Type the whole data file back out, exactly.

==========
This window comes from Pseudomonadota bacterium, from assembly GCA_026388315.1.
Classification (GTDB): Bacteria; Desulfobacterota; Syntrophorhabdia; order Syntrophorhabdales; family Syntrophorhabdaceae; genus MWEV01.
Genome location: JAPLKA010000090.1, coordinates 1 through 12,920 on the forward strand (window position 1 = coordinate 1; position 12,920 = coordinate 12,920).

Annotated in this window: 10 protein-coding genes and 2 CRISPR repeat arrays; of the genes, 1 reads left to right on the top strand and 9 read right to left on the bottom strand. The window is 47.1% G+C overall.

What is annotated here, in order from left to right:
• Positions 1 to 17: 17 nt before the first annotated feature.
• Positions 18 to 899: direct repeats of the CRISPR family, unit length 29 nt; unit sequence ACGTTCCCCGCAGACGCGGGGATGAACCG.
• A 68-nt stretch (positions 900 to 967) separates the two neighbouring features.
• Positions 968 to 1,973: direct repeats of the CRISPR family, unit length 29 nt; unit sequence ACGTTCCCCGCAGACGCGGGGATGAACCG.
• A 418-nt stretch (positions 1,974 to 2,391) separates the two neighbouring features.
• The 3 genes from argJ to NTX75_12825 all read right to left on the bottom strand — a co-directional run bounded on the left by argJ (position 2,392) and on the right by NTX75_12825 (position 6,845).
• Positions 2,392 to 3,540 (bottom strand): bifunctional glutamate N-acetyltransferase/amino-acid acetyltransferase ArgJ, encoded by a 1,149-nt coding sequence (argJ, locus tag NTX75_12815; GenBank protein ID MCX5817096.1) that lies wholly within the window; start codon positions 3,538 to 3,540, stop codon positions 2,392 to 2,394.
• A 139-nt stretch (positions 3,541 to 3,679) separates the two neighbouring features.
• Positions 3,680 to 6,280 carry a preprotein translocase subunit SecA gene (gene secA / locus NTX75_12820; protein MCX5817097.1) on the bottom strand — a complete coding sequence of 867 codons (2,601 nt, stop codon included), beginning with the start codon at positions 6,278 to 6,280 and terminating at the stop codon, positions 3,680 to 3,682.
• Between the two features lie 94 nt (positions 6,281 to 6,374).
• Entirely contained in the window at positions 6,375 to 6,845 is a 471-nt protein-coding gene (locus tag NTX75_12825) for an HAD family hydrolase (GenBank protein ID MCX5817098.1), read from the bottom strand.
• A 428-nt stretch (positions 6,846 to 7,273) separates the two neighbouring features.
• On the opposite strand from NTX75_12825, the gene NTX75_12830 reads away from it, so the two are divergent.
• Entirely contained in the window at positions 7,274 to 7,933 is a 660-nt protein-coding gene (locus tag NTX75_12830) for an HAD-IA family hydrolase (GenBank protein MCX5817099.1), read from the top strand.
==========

This window comes from Pseudomonadota bacterium, from assembly GCA_026388315.1.
Classification (GTDB): Bacteria; Desulfobacterota; Syntrophorhabdia; order Syntrophorhabdales; family Syntrophorhabdaceae; genus MWEV01.
Genome location: JAPLKA010000090.1, coordinates 1 through 12,920 on the forward strand (window position 1 = coordinate 1; position 12,920 = coordinate 12,920).

Annotated in this window: 10 protein-coding genes and 2 CRISPR repeat arrays; of the genes, 1 reads left to right on the top strand and 9 read right to left on the bottom strand. The window is 47.1% G+C overall.

What is annotated here, in order from left to right:
• Positions 1 to 17: 17 nt before the first annotated feature.
• Positions 18 to 899: direct repeats of the CRISPR family, unit length 29 nt; unit sequence ACGTTCCCCGCAGACGCGGGGATGAACCG.
• A 68-nt stretch (positions 900 to 967) separates the two neighbouring features.
• Positions 968 to 1,973: direct repeats of the CRISPR family, unit length 29 nt; unit sequence ACGTTCCCCGCAGACGCGGGGATGAACCG.
• A 418-nt stretch (positions 1,974 to 2,391) separates the two neighbouring features.
• The 3 genes from argJ to NTX75_12825 all read right to left on the bottom strand — a co-directional run bounded on the left by argJ (position 2,392) and on the right by NTX75_12825 (position 6,845).
• Positions 2,392 to 3,540 (bottom strand): bifunctional glutamate N-acetyltransferase/amino-acid acetyltransferase ArgJ, encoded by a 1,149-nt coding sequence (argJ, locus tag NTX75_12815; GenBank protein ID MCX5817096.1) that lies wholly within the window; start codon positions 3,538 to 3,540, stop codon positions 2,392 to 2,394.
• A 139-nt stretch (positions 3,541 to 3,679) separates the two neighbouring features.
• Positions 3,680 to 6,280 carry a preprotein translocase subunit SecA gene (gene secA / locus NTX75_12820; protein MCX5817097.1) on the bottom strand — a complete coding sequence of 867 codons (2,601 nt, stop codon included), beginning with the start codon at positions 6,278 to 6,280 and terminating at the stop codon, positions 3,680 to 3,682.
• Between the two features lie 94 nt (positions 6,281 to 6,374).
• Entirely contained in the window at positions 6,375 to 6,845 is a 471-nt protein-coding gene (locus tag NTX75_12825) for an HAD family hydrolase (GenBank protein ID MCX5817098.1), read from the bottom strand.
• A 428-nt stretch (positions 6,846 to 7,273) separates the two neighbouring features.
• On the opposite strand from NTX75_12825, the gene NTX75_12830 reads away from it, so the two are divergent.
• Entirely contained in the window at positions 7,274 to 7,933 is a 660-nt protein-coding gene (locus tag NTX75_12830) for an HAD-IA family hydrolase (GenBank protein MCX5817099.1), read from the top strand.